BPM can help collect interview feedback. For example, interviewers may be required to respond to an evaluation sheet, provide free text comments and submit additional documents about the applicants. Therefore, it is important to capture all information provided by the interviewers in a central repository to provide a complete view on the interviewee.
BPM can offer managers powerful active notification procedures that allow them to be notified with issues as they arise while other employees are performing specific tasks of the on-boarding. The purpose behind having an active notification procedure is to alert the HR manager as early as possible of problems with on-boarding of new hires. Typically, HR managers are well-versed with adding new employees, but various issues rise from other employees performing specific tasks within the on-boarding process. For example, lack of equipment and lack of necessary paper work are common examples that bring things off track. The advantages of having an active notification procedure implemented is to allow HR managers to take a corrective course of action as issues rise to expedite the on-boarding process.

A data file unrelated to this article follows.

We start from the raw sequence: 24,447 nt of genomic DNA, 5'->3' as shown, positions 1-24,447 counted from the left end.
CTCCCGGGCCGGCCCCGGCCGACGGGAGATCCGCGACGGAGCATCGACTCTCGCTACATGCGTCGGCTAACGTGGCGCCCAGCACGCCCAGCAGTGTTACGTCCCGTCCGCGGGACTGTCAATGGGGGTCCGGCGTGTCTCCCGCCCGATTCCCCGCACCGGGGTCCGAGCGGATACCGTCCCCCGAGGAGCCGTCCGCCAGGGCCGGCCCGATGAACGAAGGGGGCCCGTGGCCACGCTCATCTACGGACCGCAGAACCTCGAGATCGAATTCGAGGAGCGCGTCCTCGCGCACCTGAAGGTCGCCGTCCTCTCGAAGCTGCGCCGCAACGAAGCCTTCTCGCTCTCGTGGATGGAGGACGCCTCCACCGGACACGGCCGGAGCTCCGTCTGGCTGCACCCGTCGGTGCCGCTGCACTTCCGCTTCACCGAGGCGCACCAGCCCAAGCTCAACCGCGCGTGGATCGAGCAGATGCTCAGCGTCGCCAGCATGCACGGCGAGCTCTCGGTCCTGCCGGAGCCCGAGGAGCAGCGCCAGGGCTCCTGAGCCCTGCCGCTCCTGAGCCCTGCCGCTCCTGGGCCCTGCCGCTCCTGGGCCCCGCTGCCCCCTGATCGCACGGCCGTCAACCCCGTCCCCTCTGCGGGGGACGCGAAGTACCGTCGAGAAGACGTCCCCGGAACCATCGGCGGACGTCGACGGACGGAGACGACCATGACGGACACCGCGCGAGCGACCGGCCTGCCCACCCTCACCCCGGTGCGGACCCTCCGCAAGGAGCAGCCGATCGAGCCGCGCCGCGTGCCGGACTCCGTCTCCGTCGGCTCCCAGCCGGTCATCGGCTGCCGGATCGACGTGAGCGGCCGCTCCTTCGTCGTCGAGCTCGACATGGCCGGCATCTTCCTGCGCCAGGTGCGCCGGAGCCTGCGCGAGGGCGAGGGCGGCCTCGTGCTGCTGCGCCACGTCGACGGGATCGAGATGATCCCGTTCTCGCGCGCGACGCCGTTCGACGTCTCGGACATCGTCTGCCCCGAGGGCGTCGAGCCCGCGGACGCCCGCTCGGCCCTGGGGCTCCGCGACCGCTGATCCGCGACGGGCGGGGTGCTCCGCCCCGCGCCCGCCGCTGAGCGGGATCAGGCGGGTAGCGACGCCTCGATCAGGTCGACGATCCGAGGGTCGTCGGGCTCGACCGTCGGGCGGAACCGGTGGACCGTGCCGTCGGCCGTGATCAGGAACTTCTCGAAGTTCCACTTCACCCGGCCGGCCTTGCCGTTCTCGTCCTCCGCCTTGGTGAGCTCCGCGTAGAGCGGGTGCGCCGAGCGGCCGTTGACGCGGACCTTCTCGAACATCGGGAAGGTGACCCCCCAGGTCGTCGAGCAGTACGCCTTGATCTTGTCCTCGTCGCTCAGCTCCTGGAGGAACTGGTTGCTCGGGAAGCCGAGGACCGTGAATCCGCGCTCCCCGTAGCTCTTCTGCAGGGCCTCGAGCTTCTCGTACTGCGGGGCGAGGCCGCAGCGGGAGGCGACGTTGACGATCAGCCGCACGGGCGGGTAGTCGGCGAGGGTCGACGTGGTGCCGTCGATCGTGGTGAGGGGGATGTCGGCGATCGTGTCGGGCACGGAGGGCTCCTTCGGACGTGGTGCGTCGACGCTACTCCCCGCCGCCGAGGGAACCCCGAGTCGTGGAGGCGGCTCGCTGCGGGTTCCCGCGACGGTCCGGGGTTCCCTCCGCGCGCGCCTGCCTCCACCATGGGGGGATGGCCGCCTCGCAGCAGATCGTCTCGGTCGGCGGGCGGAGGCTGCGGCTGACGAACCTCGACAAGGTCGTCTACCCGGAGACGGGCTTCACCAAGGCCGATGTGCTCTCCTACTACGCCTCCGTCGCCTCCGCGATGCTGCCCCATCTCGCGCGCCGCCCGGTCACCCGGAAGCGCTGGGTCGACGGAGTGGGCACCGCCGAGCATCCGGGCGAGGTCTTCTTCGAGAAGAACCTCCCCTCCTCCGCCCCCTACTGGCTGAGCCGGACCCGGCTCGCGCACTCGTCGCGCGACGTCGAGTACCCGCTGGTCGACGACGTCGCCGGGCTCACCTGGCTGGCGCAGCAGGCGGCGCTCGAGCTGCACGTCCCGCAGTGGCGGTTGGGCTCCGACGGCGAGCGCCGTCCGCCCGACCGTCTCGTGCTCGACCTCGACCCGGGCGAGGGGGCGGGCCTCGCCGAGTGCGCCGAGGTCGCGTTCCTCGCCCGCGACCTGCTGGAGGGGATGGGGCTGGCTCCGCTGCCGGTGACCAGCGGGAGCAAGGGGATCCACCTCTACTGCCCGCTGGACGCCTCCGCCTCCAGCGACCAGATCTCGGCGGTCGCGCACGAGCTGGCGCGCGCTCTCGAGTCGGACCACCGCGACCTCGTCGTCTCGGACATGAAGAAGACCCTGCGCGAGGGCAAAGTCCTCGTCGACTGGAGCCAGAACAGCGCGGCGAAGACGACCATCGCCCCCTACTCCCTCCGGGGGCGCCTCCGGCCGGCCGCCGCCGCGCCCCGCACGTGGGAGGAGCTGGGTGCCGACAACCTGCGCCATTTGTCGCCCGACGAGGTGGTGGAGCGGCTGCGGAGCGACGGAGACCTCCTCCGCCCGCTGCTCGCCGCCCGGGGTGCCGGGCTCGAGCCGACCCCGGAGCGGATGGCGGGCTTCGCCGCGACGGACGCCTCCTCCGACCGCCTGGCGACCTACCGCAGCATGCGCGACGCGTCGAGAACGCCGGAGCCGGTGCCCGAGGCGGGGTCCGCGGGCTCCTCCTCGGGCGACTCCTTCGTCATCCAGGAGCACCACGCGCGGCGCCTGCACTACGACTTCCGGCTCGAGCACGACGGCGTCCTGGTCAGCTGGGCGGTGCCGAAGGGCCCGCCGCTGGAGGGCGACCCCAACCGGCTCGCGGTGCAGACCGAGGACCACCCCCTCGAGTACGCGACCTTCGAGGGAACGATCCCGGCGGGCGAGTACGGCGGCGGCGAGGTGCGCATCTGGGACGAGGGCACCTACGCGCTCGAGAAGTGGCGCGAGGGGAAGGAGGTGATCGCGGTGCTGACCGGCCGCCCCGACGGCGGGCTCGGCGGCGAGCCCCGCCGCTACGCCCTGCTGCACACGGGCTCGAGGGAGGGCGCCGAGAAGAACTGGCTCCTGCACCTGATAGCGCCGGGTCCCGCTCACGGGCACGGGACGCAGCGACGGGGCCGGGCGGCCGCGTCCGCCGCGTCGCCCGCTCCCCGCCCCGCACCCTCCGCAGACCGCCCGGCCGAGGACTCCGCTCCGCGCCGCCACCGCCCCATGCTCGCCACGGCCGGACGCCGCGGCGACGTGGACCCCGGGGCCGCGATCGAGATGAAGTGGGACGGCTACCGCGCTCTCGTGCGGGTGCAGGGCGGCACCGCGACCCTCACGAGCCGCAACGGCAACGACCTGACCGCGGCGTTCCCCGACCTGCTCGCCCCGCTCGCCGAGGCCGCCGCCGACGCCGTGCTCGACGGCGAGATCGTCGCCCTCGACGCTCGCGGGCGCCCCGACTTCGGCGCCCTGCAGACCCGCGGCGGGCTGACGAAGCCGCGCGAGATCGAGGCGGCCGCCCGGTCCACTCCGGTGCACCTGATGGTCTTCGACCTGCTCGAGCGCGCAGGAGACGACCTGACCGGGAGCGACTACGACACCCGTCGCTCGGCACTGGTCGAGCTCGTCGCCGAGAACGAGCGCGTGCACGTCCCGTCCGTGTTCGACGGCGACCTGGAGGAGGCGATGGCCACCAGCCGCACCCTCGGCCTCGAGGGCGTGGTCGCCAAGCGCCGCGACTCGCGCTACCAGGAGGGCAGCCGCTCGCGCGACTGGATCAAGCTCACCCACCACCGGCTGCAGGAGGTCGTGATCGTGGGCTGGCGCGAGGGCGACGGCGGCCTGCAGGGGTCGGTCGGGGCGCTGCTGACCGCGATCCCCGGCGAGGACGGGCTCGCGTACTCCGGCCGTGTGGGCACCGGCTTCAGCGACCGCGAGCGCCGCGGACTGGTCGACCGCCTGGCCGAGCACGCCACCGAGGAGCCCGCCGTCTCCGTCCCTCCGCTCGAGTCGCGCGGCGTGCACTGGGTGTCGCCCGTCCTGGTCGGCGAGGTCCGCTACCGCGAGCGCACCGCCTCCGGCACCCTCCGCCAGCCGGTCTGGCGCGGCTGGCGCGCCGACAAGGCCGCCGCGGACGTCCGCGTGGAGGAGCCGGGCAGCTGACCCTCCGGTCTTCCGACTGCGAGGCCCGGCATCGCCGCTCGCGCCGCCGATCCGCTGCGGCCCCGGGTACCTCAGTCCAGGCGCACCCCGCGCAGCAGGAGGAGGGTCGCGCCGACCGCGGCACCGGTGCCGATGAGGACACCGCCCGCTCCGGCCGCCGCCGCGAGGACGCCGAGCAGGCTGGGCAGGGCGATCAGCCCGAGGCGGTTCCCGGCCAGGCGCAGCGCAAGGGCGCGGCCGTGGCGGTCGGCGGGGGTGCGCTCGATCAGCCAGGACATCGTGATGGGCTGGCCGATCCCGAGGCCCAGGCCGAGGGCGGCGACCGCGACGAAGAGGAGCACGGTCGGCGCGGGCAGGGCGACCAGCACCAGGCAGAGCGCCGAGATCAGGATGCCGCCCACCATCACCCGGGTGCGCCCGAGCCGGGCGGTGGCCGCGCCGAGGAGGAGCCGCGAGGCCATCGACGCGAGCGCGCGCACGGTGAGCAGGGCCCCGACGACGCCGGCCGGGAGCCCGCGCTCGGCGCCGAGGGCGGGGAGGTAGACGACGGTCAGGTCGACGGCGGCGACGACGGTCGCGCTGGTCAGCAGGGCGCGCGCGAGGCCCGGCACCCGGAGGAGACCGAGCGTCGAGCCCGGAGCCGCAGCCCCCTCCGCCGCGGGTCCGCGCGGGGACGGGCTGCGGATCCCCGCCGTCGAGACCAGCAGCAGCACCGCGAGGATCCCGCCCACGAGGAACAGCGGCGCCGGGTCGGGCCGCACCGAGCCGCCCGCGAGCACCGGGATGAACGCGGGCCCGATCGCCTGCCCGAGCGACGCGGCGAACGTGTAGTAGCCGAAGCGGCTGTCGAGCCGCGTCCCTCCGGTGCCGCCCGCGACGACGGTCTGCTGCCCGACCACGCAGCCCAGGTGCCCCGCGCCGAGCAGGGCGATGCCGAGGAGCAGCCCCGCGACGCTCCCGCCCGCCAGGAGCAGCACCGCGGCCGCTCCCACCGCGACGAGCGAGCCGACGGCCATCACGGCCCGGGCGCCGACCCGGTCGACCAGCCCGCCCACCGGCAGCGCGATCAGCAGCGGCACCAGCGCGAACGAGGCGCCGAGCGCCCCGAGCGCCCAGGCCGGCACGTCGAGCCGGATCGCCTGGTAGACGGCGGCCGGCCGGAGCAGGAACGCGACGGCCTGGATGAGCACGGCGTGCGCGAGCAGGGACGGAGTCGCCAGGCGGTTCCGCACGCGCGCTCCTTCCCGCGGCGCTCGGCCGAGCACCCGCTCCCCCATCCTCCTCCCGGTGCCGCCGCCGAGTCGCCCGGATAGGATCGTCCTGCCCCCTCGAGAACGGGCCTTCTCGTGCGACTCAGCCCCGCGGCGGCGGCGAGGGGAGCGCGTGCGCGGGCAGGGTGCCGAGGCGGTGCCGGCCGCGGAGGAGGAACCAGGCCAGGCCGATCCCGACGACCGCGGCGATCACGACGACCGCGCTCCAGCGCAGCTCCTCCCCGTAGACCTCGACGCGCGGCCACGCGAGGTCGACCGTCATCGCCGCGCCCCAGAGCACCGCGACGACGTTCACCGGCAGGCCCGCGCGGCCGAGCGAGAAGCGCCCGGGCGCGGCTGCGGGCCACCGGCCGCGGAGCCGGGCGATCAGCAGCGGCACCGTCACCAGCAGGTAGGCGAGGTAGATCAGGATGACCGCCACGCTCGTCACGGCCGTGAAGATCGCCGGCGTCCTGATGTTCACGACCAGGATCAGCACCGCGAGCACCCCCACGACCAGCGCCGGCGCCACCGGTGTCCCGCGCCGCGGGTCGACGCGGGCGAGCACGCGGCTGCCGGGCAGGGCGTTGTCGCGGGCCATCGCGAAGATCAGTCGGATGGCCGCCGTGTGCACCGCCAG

A report that shows a list of employees being currently on-boarded and the progress of each individual on-boarding process is vital for estimating cost, predicting potential issues and forecasting start date for each individual new hire. Monitoring the progress is a key element in producing and visualizing KPIs to ensure that the process is going smoothly.
In 2012, we’ll see HR managers being even more pressed to assemble a top-notch team while keeping costs down and ensuring smooth processes that help keep their businesses running like well-oiled machines. If there is a silver lining in the state of affairs in the last couple of years, it’s that 2012 should be a year when businesses start seeing the results from years of trimming excess fat and leveraging flexible tools such as BPM software to manage and optimize their businesses.